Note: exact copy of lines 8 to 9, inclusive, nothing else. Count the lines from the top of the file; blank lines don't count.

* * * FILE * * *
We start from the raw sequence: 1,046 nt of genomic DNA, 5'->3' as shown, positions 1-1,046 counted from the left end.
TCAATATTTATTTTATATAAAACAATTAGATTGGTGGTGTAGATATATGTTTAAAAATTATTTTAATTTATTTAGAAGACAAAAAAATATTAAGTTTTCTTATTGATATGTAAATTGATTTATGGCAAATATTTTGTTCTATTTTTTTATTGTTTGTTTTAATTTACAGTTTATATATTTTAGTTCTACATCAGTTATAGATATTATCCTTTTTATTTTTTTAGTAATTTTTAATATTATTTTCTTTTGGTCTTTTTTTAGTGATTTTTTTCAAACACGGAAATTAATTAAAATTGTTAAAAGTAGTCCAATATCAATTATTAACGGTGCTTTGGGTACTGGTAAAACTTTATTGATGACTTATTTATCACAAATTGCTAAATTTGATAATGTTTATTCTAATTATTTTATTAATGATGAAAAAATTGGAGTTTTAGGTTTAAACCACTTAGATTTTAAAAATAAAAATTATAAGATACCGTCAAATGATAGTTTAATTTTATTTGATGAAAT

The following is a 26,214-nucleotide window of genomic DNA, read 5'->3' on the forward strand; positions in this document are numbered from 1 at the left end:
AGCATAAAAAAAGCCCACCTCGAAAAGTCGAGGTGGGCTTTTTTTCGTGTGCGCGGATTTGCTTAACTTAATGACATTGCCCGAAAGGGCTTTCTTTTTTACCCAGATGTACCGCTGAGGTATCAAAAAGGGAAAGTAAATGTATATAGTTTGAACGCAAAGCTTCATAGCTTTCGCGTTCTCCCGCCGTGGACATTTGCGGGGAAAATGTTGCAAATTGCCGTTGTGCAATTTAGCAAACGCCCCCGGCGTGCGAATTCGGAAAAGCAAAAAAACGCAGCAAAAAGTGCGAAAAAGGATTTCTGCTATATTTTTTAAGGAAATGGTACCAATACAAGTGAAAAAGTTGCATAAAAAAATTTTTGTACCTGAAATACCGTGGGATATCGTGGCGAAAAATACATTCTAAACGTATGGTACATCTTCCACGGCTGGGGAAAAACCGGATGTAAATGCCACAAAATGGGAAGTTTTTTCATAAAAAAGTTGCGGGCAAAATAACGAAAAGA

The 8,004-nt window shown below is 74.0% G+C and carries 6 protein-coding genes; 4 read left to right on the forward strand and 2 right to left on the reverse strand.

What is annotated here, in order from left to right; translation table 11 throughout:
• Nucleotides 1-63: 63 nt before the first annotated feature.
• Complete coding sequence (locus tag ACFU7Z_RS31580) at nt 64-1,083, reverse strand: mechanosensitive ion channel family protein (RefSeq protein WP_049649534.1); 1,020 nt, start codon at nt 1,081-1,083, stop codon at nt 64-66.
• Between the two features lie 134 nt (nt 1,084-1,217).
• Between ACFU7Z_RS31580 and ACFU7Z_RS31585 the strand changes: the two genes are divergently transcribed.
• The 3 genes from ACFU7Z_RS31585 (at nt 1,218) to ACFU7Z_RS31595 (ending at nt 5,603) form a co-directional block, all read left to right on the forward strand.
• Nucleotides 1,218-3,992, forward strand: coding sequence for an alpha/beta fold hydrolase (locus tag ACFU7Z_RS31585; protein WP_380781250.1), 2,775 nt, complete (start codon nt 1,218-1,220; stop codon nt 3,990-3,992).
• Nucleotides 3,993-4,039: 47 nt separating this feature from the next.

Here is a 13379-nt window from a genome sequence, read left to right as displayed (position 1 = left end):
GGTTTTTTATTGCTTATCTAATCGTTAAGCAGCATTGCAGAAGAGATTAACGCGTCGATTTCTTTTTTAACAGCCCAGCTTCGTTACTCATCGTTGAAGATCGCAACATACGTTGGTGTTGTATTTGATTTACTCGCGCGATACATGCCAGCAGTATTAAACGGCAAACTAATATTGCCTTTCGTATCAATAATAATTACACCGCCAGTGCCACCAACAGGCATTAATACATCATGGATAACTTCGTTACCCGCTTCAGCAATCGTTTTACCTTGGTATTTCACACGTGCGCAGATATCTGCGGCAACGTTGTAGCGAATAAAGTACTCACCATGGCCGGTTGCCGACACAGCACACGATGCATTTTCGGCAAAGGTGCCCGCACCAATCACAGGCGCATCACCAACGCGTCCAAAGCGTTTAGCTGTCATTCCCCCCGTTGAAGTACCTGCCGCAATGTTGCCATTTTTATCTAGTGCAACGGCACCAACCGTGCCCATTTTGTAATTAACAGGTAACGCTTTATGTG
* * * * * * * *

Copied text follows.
• Complete coding sequence (locus tag ACFU7Z_RS31580) at nt 64-1,083, reverse strand: mechanosensitive ion channel family protein (RefSeq protein WP_049649534.1); 1,020 nt, start codon at nt 1,081-1,083, stop codon at nt 64-66.
• Between the two features lie 134 nt (nt 1,084-1,217).